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Elderflower Champagne

A wonderfully refreshing and slightly alcoholic fizzy drink made with the flowers of Elder. Definitely something for all foragers to try making. You will not be disappointed

Elderflowers and lemons in the fermenting bucket ready to be covered
Elderflowers and lemons in the fermenting bucket ready to be covered

When harvesting Elderflowers, give a sniff of the flower heads before harvesting. If it smells lovely and sweet, then harvest. If it smells off or like cat pee, leave on the tree to mature into berries. Do not wash your Elderflower heads, the yeast that covers them is needed for fermentation of the Champagne. Just give them a good shake to remove any bugs

Recipe ingredients - makes 20 litres 15-20 large heads of elderflower 15litres water 2kg sugar 8 lemons (pref unwaxed and organic) 4tbs white wine or cider vinegar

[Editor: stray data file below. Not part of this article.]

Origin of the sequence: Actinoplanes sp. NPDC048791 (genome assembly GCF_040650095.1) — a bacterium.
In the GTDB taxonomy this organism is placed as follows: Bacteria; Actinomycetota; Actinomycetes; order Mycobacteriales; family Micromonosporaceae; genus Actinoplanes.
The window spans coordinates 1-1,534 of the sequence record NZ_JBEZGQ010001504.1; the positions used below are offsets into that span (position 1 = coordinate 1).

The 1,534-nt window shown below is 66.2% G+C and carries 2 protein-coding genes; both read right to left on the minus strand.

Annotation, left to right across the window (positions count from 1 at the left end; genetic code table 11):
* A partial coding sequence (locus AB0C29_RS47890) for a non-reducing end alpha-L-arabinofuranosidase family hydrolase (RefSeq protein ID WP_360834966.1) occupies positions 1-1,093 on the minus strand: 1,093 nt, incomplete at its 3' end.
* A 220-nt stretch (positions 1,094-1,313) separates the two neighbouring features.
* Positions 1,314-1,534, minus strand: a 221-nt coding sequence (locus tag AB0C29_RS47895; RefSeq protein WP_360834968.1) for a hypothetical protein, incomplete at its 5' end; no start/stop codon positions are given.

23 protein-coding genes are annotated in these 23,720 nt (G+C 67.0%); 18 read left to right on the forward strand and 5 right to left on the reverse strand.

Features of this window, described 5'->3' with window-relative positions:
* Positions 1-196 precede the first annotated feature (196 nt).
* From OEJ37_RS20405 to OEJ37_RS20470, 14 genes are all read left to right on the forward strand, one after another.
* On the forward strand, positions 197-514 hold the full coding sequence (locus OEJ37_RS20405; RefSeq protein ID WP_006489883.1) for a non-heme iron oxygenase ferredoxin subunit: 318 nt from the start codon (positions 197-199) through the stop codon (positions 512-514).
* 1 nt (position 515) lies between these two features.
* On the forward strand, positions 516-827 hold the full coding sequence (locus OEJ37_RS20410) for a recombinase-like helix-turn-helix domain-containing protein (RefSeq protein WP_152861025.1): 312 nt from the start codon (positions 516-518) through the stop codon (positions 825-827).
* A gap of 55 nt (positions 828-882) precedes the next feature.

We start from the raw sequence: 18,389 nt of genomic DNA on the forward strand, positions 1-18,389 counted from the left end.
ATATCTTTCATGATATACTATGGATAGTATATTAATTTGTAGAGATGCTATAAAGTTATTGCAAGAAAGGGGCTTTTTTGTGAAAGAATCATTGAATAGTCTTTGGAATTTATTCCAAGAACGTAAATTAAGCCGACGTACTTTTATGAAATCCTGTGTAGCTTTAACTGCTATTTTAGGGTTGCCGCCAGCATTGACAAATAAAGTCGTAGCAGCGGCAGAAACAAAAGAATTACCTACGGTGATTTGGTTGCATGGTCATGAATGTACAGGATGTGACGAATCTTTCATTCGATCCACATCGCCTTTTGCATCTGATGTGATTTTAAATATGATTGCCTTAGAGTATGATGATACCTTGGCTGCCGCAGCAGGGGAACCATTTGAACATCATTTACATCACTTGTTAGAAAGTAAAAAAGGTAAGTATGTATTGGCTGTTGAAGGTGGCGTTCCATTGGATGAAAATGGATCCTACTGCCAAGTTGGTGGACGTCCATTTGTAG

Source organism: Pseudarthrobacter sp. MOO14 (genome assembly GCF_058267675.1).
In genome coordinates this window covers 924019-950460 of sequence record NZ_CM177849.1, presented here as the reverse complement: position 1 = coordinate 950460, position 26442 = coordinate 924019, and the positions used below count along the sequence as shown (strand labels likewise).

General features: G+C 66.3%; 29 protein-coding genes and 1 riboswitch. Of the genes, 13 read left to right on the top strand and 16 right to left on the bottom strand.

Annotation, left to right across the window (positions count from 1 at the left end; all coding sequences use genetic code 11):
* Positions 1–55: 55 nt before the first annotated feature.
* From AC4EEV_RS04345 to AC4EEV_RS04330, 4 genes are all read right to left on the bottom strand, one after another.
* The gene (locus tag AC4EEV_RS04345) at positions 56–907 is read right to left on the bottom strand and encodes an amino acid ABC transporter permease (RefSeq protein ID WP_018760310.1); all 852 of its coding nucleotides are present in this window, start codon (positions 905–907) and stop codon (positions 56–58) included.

1. Put water and sugar into clean container and stir well

  2. Slice lemons and add to the water

  3. Add vinegar

  4. Place Elderflower heads into water with the stems pointing up (make sure flowers are submerged but broken part of main stem is not)

  5. Cover container with muslin, cheese cloth or a clean towel and leave for 24 hours rotating the flowers around the container once every few hours

  6. After 24 hours, remove flowers and lemons, and strain liquid in batches into sterile plastic fizzy drinks bottles (with expansion ridges)

  7. Keep in a cool room (kitchen or larder) for 7 - 10 days, burping bottles at least once per day

  8. After 7 - 10 days, store in a fridge

  9. Every couple of days, burp the bottles to release gas build up

Do not use glass bottles as they will explode under pressure if you forget to burp the bottles regularly.

Alcohol percentage should be about 0.4% or less. You can leave to ferment for another few days outside of the refrigerator for a slightly more alcoholic drink (0.7% ish) but the drink will get dryer.

Discover more wild edibles and recipes on a foraging course and read more about Elder here.

Always stay safe when foraging. You need to be 100% sure of your identification, 100% sure that your foraged item is edible, and 100% sure that you are not allergic to it (it is good practice to always try a small amount of any new food you are consuming). If in doubt, leave it out!


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